Gift Shop Artists | Rochelle Goings

As a child, Rochelle Goings watched both her grandparents practice the ancient art of quillwork—a skill that had been passed down to them by their own ancestors. As members of the Red Cloud family, they served as keepers of this traditional Native art form. Today, as a working artist on the Pine Ridge Reservation, Rochelle is honored to carry on in their memory, creating her own unique and intricate quillwork pieces.

“My grandparents are the ones I really admired when I was a little girl. They were always creating quillwork and, eventually, I asked them to teach me,” says Rochelle. “They are no longer here, but they still inspire me. I want to make them proud.”

Long before glass beads were introduced by European traders, tribes across North America used brightly colored quills to adorn personal items like clothing and jewelry. Rochelle creates her pieces using the same traditional methods that have been used for thousands of years. She washes and dries porcupine quills, then dyes them in a range of vibrant colors. She cuts rawhide in the shape of the piece she is creating, and then begins carefully wrapping the rawhide, alternating colors to create bold, elaborate designs.

Each quillwork artist has their own unique style that sets them apart. Rochelle learned to use thin, colorful lines to make her work stand out. It took her years to perfect her form. Quillwork, she explains, requires an extraordinary amount of patience, and can take three to four days to create even one small item. But for her, it’s important to keep this traditional method alive.

“Some people think it is easy. But at the beginning, your pieces don’t look very good.” The more you work and practice, she explains, the more elegant and refined your work becomes. “The desire to create has to be within you; you have to grab it and want to do it.”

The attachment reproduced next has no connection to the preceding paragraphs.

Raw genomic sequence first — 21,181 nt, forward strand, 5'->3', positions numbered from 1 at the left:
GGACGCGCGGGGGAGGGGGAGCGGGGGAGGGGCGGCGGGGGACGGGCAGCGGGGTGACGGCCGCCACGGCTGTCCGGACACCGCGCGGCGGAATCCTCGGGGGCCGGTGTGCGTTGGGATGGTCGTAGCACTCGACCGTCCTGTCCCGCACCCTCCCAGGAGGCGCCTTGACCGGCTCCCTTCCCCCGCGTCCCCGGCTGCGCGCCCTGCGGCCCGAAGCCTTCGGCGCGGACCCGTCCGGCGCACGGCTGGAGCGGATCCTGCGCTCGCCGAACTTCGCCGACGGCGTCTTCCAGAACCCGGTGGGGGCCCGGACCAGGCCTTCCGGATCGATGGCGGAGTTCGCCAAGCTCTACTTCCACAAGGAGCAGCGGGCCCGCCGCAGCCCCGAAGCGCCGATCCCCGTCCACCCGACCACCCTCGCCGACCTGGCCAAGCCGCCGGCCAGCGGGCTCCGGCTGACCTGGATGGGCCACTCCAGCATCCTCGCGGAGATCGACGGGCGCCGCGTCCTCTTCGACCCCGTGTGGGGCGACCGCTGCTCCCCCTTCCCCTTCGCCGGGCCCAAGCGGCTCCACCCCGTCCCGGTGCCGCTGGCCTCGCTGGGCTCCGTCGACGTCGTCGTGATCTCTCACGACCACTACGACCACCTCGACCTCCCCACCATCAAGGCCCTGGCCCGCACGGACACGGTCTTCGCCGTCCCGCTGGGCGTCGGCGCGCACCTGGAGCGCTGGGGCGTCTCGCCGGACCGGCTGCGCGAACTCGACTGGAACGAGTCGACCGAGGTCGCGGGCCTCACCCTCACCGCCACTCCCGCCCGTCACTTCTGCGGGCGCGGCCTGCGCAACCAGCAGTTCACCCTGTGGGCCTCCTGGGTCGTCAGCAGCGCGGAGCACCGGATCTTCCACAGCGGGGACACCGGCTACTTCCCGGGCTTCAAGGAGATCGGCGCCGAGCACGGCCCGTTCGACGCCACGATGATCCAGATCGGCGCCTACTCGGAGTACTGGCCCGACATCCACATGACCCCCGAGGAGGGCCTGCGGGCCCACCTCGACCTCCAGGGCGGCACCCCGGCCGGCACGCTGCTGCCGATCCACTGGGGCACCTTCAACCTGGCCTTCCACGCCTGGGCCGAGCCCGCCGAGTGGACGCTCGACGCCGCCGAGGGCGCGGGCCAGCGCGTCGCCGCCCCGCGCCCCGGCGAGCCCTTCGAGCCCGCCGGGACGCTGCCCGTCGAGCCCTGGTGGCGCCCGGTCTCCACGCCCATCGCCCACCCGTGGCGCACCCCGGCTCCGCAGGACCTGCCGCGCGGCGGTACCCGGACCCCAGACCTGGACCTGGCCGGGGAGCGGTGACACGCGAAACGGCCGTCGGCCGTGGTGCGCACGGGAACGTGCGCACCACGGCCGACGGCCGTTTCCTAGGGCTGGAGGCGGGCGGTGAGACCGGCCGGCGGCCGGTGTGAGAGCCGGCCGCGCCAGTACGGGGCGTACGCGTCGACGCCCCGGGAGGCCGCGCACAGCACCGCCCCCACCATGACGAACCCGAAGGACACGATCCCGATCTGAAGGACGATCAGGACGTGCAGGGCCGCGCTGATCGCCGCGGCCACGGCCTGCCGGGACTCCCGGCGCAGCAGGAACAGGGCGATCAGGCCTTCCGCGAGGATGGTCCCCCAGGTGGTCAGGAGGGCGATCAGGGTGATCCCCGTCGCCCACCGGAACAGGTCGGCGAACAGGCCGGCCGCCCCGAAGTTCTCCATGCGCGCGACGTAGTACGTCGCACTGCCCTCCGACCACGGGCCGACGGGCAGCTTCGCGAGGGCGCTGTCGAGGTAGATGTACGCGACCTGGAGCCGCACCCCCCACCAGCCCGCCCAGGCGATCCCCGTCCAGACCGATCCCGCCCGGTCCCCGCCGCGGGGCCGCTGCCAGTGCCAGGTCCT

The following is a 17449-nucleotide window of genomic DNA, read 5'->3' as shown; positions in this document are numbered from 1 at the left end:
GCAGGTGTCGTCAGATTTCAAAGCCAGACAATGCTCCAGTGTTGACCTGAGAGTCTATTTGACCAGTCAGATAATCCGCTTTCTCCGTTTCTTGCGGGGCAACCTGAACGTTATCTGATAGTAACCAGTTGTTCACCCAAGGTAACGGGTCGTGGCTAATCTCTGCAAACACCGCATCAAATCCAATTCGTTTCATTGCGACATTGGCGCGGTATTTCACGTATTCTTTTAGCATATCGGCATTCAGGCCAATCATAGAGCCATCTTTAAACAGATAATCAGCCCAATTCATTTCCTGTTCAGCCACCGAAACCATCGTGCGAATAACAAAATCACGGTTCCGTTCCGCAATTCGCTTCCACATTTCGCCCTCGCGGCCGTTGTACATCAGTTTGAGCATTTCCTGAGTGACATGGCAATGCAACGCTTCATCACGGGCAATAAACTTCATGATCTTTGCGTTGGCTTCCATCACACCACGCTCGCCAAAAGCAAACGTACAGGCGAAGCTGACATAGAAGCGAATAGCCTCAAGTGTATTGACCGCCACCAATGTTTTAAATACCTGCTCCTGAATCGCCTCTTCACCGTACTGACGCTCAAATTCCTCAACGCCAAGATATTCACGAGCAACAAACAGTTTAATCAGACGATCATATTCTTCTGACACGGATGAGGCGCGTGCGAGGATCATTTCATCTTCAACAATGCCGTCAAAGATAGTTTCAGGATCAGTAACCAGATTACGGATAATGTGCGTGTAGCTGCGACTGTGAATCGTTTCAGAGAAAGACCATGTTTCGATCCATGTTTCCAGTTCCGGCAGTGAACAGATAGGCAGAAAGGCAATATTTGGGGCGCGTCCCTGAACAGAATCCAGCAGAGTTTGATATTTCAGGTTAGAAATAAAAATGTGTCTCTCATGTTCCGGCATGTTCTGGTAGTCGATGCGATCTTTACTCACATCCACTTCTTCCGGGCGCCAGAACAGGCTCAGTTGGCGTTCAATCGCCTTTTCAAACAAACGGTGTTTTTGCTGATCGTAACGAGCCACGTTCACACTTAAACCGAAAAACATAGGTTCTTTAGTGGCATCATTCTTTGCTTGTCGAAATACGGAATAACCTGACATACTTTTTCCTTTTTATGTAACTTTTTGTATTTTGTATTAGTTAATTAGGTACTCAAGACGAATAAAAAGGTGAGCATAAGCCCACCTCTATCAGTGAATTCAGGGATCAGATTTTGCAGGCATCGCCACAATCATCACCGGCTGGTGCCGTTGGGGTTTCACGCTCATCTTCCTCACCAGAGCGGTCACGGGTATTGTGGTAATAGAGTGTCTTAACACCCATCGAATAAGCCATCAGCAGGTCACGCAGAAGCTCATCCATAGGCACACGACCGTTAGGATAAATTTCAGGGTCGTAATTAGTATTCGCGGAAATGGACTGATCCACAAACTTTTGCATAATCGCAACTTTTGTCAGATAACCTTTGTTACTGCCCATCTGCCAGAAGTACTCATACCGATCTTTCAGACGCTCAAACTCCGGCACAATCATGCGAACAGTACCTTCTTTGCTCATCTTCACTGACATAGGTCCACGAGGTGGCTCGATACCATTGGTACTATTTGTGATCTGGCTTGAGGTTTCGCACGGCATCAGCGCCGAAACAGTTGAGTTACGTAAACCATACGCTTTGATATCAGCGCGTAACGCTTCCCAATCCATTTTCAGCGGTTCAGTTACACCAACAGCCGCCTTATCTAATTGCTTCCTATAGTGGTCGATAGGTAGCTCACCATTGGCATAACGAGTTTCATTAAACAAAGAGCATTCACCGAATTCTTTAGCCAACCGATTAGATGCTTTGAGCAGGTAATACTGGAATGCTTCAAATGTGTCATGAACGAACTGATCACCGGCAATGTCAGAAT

As an artist on the Pine Ridge Reservation, Rochelle earns her living from creating and selling her quillwork. She has been working with The Heritage Center for over a decade to market her art, and that connection has been critical in helping her support herself and her family. Having her work in the gift shop and available for purchase online has exposed her work to new buyers from across the country and around the world. 

“What I always want to be known for is my quillwork,” she said. “And The Heritage Center is there to support me whenever I need it.“


You can find more work by Lakota artists in The Heritage Center Gift Shop, both in-store and online:


Meet Our Artists - Shawn Espinosa, Parfleche


Meet Our Artists - Miranda Red Cloud, Porcupine Quillwork


Meet Our Artists - Amanda Simmons, Bead Work

Photos © 2017 Red Cloud Indian School, Inc.
last updated: April 1, 2017